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Olympic 'gold standard' care all Australians deserve

Olympic gold standard care that all Australians de
If all Australians had access to the collaborative care afforded to our Olympic athletes, the outcome would be better physical and mental health.

This is the message from Australian Physiotherapist Association (APA) President Scott Willis, who said while listening to the stories of athletes competing in Tokyo, one thing stood out ¬– teamwork in elite sport.

"Team-based medical staff working together, and in conjunction with athlete's personal practitioners, to support elite athletes, not just at Olympic and Paralympic Games but in almost all sports is a model that works incredibly well," said Mr Willis.

In a statement, the APA acknowledged the outstanding performances at the Toyoko Olympics, including Australia's 46 medals – but also the winning teams behind these achievements.
Health care professionals, including doctors, physiotherapists, psychologists, dietitians, massage therapists and physiologists, play a vital role in keeping athletes healthy, focused, and motivated throughout their four-year lead up to the Games.

"Our incredible success at the Tokyo Olympics proves yet again that team-based care, centred on health experts collaborating and bringing their expertise, delivers the very best outcomes, and this should be the standard all Australians can access.

"The APA has been calling for greater investment in collaborative care for some time. The 'siloed' approach to healthcare that we currently have in Australia leaves many people with long delays, out of pocket costs and having to navigate across confusing components of the health system."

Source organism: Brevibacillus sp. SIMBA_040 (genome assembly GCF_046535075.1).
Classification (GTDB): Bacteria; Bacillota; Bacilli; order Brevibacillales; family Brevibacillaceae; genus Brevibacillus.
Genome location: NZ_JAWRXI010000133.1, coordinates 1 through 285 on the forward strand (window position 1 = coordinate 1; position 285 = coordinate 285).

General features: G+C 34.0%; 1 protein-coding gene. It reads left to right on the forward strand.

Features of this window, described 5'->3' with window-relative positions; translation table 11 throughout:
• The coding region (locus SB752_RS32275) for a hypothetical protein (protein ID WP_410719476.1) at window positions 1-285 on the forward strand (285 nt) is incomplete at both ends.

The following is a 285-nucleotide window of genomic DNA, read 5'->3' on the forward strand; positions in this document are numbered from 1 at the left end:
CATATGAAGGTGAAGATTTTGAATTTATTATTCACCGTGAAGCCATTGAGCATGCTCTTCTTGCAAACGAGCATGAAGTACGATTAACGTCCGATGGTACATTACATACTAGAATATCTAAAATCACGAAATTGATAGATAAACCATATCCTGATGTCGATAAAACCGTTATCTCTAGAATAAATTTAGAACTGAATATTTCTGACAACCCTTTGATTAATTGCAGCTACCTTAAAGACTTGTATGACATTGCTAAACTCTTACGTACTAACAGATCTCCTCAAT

"Every Australian should have access to a system of collaborative based healthcare where experts work together to treat patients and support their physical and mental wellbeing," said Mr Willis.

Physiotherapist Tim Dettmann agrees, saying the best results in healthcare are always achieved in elite sport, and much of this is attributable to the collaborative approach of medical teams.

"These lessons don't always carry down to the real world, but they should.

"The 50-year-old cyclist trying to get back to his group ride once per week should be treated with the same collaborative philosophy as an elite athlete.

"It doesn't happen because most health practitioners are too busy outside the 30-minute window of an appointment to contact other health practitioners.

"As a physio, I've left countless messages with doctors, surgeons and coaches and been unable to contact them - as I'm sure they have done in return.

"The benefit of sport such as the Olympics is that the medical teams work together every day," said Mr Dettmann.

The other barrier to a collaborative approach is insufficient encryption technology to support sending emails or text messages about a client's medical history.

"If there were a secure messaging service that all medical practitioners used, this would be helpful.

"At the moment, many practitioners still communicate via email and fax, and so we all need to continue to invest in technology.

"But this doesn't mean it can't happen. This week I've already spoken to a GP, two knee surgeons, a running coach and a golf pro about their patients.

"Teamwork and shared information will always help our clients get a better outcome, quicker, smoother and with less stress than if we go it alone."

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Haley Williams

Haley Williams has a Bachelor of Communication in Journalism and over a decade of experience in the media, marketing and communications industries.

She is a widely published journalist with a particular interest in writing magazine features on parenting, health, fitness, nutrition and education.

Before becoming a freelance journalist, Haley worked as a writer for NeoLife (a worldwide nutrition company), News Limited and APN News & Media.

Haley also has extensive experience as an SEO Content Writer and Digital Marketing Strategist.